Traumatic tension pneumocephalus – Two cases and comprehensive review of literature
Promod Pillai1, Rohit Sharma2, Larami MacKenzie3, Eugene F Reilly4, Paul R Beery II5, Thomas J Papadimos6, Stanislaw Peter A Stawicki5
1 Department of Neurological Surgery, The Ohio State University Medical Center, Columbus, OH, USA
2 Multi-Center Trials Group, OPUS 12 Foundation, Inc., Bethlehem, PA; Department of Surgery, University of Buffalo/SUNY, Buffalo, NY, USA
3 Multi-Center Trials Group, OPUS 12 Foundation, Inc., Bethlehem, PA; Department of Neurology, Division of Neurocritical Care, University of Pennsylvania, Philadelphia, USA
4 Multi-Center Trials Group, OPUS 12 Foundation, Inc., Bethlehem, PA; Department of Surgery, The Reading Hospital and Medical Center, Reading, Bethlehem, PA, USA
5 Multi-Center Trials Group, OPUS 12 Foundation, Inc., Bethlehem, PA; Department of Surgery, Division of Critical Care, Trauma, and Burn, The Ohio State University Medical Center, Columbus, OH, USA
6 Multi-Center Trials Group, OPUS 12 Foundation, Inc., Bethlehem, PA; Department of Anesthesiology, The Ohio State University Medical Center, Columbus, OH, USA
Stanislaw Peter A Stawicki
Department of Research and Innovation, St. Luke's University Health Network, 801 Ostrum Street, EW2 Research Administration, Bethlehem, PA 18015
Source of Support: None, Conflict of Interest: None
Although traumatic pneumocephalus is not uncommon, it rarely evolves into tension pneumocephalus (TP). Characterized by the presence of increasing amounts of intracranial air and concurrent appearance or worsening neurological symptoms, TP can be devastating if not recognized and treated promptly. We present two cases of traumatic TP and a concise review of literature on this topic. Two cases of traumatic TP are presented. In addition, a literature search revealed 20 additional cases, of which 18 had sufficient information for inclusion. Literature cases were combined with the 2 reported cases and analyzed for demographics, mechanism of injury, symptoms, time to presentation (acute <72 h; delayed >72 h), diagnostic/treatment modalities, and outcomes. Twenty cases were analyzed (17 males, 3 females, median age 26, range 8–92 years). Presentation was acute in 13/20 and delayed in 7/20 patients. Injury mechanisms included motor vehicle collisions (6/20), assault/blunt trauma to the craniofacial area (5), falls (4), and motorcycle/bicycle crashes (3). Common presentations included depressed mental status (10/20), cerebrospinal fluid rhinorrhea (9), headache (8), and loss of consciousness (6). Computed tomography (CT) was utilized in 19/20 patients. Common underlying injuries were frontal bone/sinus fracture (9/20) and ethmoid fracture (5). Intracranial hemorrhage was seen in 5/20 patients and brain contusions in 4/20 patients. Nonoperative management was utilized in 6/20 patients. Procedural approaches included craniotomy (11/20), emergency burr hole (4), endoscopy (2), and ventriculostomy (2). Most patients responded to initial treatment (19/20). One early and one delayed death were reported. Traumatic TP is rare, tends to be associated with severe craniofacial injuries, and can occur following both blunt and penetrating injury. Early recognition and high index of clinical suspicion are important. Appropriate treatment results in improvement in vast majority of cases. CT scan is the diagnostic modality of choice for TP.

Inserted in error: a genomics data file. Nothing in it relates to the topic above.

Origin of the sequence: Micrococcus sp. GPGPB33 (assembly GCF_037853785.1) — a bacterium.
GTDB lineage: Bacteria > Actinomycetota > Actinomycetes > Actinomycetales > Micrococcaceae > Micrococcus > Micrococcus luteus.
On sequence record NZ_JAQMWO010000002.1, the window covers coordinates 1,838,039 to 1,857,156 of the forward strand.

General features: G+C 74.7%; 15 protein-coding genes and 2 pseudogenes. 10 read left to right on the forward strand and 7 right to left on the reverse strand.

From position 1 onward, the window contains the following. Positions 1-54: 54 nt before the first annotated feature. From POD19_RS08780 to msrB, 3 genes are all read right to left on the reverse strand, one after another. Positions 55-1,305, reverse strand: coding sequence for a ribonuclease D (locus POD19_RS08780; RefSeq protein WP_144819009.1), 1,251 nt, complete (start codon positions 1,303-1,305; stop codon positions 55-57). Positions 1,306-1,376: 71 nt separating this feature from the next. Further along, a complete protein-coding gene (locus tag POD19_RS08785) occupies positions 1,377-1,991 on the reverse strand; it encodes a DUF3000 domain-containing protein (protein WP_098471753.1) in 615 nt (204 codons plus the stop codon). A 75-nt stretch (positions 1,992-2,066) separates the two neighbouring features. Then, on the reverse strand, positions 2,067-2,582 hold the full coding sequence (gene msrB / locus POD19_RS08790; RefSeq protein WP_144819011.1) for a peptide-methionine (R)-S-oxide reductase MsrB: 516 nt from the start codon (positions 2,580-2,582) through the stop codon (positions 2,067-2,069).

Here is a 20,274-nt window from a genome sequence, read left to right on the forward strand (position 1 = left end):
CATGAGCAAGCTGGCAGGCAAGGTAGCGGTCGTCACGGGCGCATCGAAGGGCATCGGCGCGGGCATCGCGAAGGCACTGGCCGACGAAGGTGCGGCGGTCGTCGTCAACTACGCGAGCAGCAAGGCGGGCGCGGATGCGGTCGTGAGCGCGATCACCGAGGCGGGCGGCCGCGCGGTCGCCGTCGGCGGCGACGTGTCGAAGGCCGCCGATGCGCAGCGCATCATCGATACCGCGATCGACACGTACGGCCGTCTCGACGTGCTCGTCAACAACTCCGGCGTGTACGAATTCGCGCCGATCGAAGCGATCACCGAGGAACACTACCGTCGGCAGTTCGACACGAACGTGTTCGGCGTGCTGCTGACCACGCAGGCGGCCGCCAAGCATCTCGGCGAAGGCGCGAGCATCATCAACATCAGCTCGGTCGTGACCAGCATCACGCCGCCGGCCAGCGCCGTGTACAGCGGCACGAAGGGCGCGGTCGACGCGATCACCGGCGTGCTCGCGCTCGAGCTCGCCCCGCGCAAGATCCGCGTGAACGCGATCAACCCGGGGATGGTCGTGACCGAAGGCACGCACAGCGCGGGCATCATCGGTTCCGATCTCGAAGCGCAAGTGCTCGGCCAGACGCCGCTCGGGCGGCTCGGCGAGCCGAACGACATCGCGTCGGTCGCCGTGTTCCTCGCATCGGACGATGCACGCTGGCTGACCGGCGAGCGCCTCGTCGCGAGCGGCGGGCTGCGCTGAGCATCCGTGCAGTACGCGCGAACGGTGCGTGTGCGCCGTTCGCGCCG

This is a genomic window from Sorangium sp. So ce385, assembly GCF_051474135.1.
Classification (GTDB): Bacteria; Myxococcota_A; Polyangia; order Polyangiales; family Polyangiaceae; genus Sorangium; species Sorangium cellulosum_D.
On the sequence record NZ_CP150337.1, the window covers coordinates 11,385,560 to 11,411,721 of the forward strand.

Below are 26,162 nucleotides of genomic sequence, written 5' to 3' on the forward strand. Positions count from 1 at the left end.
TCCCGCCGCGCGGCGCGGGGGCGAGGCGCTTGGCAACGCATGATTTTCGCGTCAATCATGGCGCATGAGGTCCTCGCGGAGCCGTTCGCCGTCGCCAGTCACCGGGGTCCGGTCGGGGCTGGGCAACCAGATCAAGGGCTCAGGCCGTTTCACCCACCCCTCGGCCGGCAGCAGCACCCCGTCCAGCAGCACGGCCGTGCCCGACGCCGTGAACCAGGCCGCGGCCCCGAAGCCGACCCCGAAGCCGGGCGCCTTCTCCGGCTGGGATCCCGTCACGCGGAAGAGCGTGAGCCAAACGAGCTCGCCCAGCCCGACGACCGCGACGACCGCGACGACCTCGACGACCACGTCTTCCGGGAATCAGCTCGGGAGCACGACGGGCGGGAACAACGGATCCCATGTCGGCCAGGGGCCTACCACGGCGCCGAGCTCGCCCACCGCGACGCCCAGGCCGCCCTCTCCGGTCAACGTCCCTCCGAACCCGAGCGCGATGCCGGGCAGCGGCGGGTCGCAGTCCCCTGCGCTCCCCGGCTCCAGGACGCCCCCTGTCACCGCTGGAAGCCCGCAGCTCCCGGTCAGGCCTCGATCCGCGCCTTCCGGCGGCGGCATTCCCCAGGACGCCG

Republished with permission from: Pillai P, Sharma R, MacKenzie L, Reilly EF, Beery II PR, Papadimos TJ, Stawicki SPA. Traumatic tension pneumocephalus: Two cases and comprehensive review of literature. OPUS 12 Scientist 2010;4(1):6-11.